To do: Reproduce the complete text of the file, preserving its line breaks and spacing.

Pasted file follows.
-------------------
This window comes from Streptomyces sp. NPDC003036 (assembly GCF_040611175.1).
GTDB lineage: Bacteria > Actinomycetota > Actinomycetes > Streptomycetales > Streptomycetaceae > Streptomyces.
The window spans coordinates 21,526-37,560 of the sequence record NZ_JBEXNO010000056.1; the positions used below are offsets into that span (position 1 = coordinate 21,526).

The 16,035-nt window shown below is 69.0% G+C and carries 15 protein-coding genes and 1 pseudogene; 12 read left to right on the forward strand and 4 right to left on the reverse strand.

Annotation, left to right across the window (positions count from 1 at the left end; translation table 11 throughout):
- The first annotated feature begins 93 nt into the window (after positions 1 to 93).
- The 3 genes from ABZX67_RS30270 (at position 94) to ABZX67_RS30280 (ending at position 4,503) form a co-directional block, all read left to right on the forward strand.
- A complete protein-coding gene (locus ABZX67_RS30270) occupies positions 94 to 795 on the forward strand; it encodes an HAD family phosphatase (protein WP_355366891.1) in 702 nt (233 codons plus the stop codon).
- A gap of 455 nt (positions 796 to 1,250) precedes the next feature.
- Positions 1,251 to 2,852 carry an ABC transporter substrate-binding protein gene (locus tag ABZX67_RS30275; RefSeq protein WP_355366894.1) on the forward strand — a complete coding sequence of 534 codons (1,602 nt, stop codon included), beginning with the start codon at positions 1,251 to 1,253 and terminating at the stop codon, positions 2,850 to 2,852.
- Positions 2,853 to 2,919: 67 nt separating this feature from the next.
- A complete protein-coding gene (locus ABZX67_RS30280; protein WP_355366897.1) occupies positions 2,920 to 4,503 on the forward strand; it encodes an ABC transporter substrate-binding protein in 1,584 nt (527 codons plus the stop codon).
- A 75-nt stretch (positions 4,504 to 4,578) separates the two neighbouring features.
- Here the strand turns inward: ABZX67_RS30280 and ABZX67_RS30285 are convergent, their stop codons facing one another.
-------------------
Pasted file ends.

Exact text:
This window comes from Streptomyces sp. NPDC003036 (assembly GCF_040611175.1).
GTDB lineage: Bacteria > Actinomycetota > Actinomycetes > Streptomycetales > Streptomycetaceae > Streptomyces.
The window spans coordinates 21,526-37,560 of the sequence record NZ_JBEXNO010000056.1; the positions used below are offsets into that span (position 1 = coordinate 21,526).

The 16,035-nt window shown below is 69.0% G+C and carries 15 protein-coding genes and 1 pseudogene; 12 read left to right on the forward strand and 4 right to left on the reverse strand.

Annotation, left to right across the window (positions count from 1 at the left end; translation table 11 throughout):
- The first annotated feature begins 93 nt into the window (after positions 1 to 93).
- The 3 genes from ABZX67_RS30270 (at position 94) to ABZX67_RS30280 (ending at position 4,503) form a co-directional block, all read left to right on the forward strand.
- A complete protein-coding gene (locus ABZX67_RS30270) occupies positions 94 to 795 on the forward strand; it encodes an HAD family phosphatase (protein WP_355366891.1) in 702 nt (233 codons plus the stop codon).
- A gap of 455 nt (positions 796 to 1,250) precedes the next feature.
- Positions 1,251 to 2,852 carry an ABC transporter substrate-binding protein gene (locus tag ABZX67_RS30275; RefSeq protein WP_355366894.1) on the forward strand — a complete coding sequence of 534 codons (1,602 nt, stop codon included), beginning with the start codon at positions 1,251 to 1,253 and terminating at the stop codon, positions 2,850 to 2,852.
- Positions 2,853 to 2,919: 67 nt separating this feature from the next.
- A complete protein-coding gene (locus ABZX67_RS30280; protein WP_355366897.1) occupies positions 2,920 to 4,503 on the forward strand; it encodes an ABC transporter substrate-binding protein in 1,584 nt (527 codons plus the stop codon).
- A 75-nt stretch (positions 4,504 to 4,578) separates the two neighbouring features.
- Here the strand turns inward: ABZX67_RS30280 and ABZX67_RS30285 are convergent, their stop codons facing one another.